Why your business should expand into Canada

Hailed by CNBC as “a start-up mecca rivalling Silicon Valley”, there are a huge number of factors which have helped Canada rank third in the US News’s 2020 rankings of the best countries for business. After all, companies like Google, Facebook and Airbnb wouldn’t have a presence in cities like Montreal and Toronto without good reason. If you’re looking to expand your own company outside of the UK, here’s why you should consider heading to the Great White North.

Its beneficial business environment

Canada is consistently ranked among the top 15% places in the world where it is In the easiest to do business, boasting a particularly impressive score when it comes to starting a business. This is in no small part thanks to its low corporate tax rate of just 15%, and the support offered to SMEs. There is a range of government grants and loans available, with initiatives like FedDev Ontario and the Industrial Research Assistance Program also providing mentorship and entrepreneurial support. The Start-up Visa Program is particularly beneficial to foreign business owners.

Its economic stature

Canada is counted among the world’s top ten economies, and further growth is forecasted for the country over the next decade. It has been progressing steadily for some time now and was one of the few countries unaffected by the 2008 financial crisis, which demonstrates just how robust it is. Some of the most thriving sectors include manufacturing, banking and transportation, and the business hubs of Vancouver, Montreal and Toronto have proved particularly tempting to entrepreneurs. This economic stability is aided by Canada’s calm political landscape, with peaceful handovers of power between opposition parties meaning there’s no need to fret about drastic changes from one five-year term to the next.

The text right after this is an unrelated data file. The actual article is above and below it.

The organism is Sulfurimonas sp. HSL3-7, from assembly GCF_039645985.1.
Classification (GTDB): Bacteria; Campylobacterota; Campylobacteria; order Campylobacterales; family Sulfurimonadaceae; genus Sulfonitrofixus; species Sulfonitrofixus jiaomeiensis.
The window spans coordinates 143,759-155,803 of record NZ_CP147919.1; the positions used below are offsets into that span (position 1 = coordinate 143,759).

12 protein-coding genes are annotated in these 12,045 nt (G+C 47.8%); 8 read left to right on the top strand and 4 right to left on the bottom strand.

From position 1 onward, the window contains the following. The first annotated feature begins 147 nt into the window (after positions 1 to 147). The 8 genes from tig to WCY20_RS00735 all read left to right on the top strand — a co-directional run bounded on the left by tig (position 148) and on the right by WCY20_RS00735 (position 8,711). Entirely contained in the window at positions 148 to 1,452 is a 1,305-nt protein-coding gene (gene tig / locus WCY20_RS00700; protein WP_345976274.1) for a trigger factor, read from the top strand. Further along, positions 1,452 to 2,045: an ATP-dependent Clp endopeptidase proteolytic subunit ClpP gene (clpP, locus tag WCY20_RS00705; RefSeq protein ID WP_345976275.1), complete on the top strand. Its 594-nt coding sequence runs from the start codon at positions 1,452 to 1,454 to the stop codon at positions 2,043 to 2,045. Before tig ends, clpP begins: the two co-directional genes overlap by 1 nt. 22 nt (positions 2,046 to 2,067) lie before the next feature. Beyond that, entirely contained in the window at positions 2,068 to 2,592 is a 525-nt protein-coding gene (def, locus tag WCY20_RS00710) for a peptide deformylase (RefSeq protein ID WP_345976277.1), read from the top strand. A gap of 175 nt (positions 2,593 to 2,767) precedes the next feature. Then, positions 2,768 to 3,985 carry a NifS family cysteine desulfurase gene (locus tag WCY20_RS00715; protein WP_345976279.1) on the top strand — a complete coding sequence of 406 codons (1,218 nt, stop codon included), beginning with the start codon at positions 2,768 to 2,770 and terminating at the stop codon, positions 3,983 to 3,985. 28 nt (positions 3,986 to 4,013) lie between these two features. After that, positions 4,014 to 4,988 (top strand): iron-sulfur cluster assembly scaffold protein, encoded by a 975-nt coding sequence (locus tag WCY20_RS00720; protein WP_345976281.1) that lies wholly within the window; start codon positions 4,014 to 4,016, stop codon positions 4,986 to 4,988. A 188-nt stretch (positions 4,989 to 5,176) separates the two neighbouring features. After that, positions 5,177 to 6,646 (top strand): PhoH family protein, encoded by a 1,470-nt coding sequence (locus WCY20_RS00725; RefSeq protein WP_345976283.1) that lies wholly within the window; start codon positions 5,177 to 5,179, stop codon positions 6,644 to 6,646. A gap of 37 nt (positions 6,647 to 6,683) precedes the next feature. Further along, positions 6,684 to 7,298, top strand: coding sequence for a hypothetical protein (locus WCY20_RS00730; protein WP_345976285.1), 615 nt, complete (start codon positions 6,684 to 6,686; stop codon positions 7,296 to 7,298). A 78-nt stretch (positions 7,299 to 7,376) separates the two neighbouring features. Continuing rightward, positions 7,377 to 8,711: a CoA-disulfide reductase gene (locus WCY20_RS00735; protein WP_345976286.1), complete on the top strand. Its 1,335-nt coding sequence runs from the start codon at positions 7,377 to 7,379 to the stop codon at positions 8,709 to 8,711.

Its familiarity

Canada shares many corporate traditions and customs with the UK, which makes it much simpler for entrepreneurs to acclimatise. For instance, the most common business greeting is also a handshake, unlike in Japan, where businesspersons typically bow instead. Meanwhile, the country’s legal system is based around British common law traditions. English is one of the country’s two official languages, spoken by over 85% of the population.

That said, almost 30% of Canadian citizens speak French, which has gained a growing status as a business language in recent years, thanks to the country’s huge rising power. Being able to communicate in French will give you a better chance to successfully expand your horizons even further.

Its talented workforce

Running a business in Canada gives you access to a huge pool of talent from which to hire staff. One of the nations in the Organization for Economic Co-operation and Development (OECD), Canada has the third-highest number of 25-34 year-olds (61%) with tertiary education. Meanwhile, almost 70% of the country’s private workforce is already employed by small businesses, while Canada’s productivity levels are strong, with its GDP in 2018 standing at £83.58 per hour. This is much higher than nations like the US (£81.10), the UK (£79.56) and South Africa (£75.84).

Its quality of life

Canada has been ranked number one for quality of life in the US News’s Best Countries Rankings for four years in a row, owing to factors like the country’s low crime rate, affluence and flourishing housing market. As such, setting up a business in Canada is beneficial from both entrepreneurial and personal points of view. In fact, according to OECD statistics, Canadians rank their satisfaction with life at 7.4 out of 10, a marked increase on the world average of 5.6.

This was posted in Bdaily's Members' News section by Simon Davies .

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